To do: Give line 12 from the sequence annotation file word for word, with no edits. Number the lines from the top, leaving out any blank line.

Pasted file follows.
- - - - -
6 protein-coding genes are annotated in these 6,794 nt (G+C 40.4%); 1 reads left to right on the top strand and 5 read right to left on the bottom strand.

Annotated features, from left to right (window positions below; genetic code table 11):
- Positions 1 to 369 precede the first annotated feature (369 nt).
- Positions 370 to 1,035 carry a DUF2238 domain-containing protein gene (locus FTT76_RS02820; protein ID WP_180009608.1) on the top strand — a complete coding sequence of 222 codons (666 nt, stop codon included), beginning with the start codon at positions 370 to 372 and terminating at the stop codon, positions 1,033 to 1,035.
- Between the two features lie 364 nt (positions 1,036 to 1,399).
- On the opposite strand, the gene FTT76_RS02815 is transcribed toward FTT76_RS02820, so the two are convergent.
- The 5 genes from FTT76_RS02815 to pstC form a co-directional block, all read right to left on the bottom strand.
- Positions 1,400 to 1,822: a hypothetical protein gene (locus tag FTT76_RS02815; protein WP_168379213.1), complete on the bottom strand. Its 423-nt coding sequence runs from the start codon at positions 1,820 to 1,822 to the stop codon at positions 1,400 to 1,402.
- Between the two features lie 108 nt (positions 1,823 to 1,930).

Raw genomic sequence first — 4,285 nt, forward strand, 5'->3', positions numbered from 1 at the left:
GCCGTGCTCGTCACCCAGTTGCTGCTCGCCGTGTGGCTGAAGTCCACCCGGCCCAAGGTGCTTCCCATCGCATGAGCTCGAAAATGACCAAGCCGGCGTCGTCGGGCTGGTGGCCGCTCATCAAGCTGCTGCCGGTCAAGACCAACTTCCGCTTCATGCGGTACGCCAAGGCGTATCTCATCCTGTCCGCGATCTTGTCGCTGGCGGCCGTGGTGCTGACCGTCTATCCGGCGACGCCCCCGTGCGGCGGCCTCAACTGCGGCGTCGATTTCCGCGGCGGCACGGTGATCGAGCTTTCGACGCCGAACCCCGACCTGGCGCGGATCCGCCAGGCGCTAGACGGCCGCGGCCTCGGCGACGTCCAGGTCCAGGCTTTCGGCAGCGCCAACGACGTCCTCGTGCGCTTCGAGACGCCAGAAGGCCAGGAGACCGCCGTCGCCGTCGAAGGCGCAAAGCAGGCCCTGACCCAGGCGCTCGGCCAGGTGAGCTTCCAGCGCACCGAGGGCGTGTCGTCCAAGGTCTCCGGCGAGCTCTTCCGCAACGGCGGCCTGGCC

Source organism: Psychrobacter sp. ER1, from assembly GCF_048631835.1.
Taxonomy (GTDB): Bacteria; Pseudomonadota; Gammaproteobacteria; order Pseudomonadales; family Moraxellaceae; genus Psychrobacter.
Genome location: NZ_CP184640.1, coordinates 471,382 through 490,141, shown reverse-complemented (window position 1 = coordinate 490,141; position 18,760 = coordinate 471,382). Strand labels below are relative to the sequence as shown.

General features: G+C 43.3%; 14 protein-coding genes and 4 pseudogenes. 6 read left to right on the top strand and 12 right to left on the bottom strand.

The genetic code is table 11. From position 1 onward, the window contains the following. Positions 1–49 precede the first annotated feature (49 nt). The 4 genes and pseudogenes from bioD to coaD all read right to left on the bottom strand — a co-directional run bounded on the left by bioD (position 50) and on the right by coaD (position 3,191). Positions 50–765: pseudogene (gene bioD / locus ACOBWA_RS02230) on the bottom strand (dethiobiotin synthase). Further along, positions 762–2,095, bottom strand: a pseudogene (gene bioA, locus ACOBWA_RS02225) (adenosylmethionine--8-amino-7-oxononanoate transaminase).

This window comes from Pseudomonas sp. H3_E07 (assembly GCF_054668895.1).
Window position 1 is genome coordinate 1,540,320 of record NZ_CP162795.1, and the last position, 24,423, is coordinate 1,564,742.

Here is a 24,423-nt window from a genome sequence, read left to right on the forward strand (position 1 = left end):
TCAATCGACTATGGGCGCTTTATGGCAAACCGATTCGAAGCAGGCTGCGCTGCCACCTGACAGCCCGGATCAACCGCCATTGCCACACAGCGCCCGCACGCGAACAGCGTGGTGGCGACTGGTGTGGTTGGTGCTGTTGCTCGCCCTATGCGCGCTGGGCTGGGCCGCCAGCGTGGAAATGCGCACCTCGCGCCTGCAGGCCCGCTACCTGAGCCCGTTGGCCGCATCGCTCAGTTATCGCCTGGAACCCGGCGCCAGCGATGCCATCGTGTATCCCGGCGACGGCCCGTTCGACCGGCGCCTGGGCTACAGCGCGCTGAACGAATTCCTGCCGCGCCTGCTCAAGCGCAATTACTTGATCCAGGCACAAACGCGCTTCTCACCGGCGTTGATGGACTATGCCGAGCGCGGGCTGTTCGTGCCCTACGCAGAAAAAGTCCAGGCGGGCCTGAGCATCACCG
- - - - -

Source organism: Psychrobacter sp. ER1, from assembly GCF_048631835.1.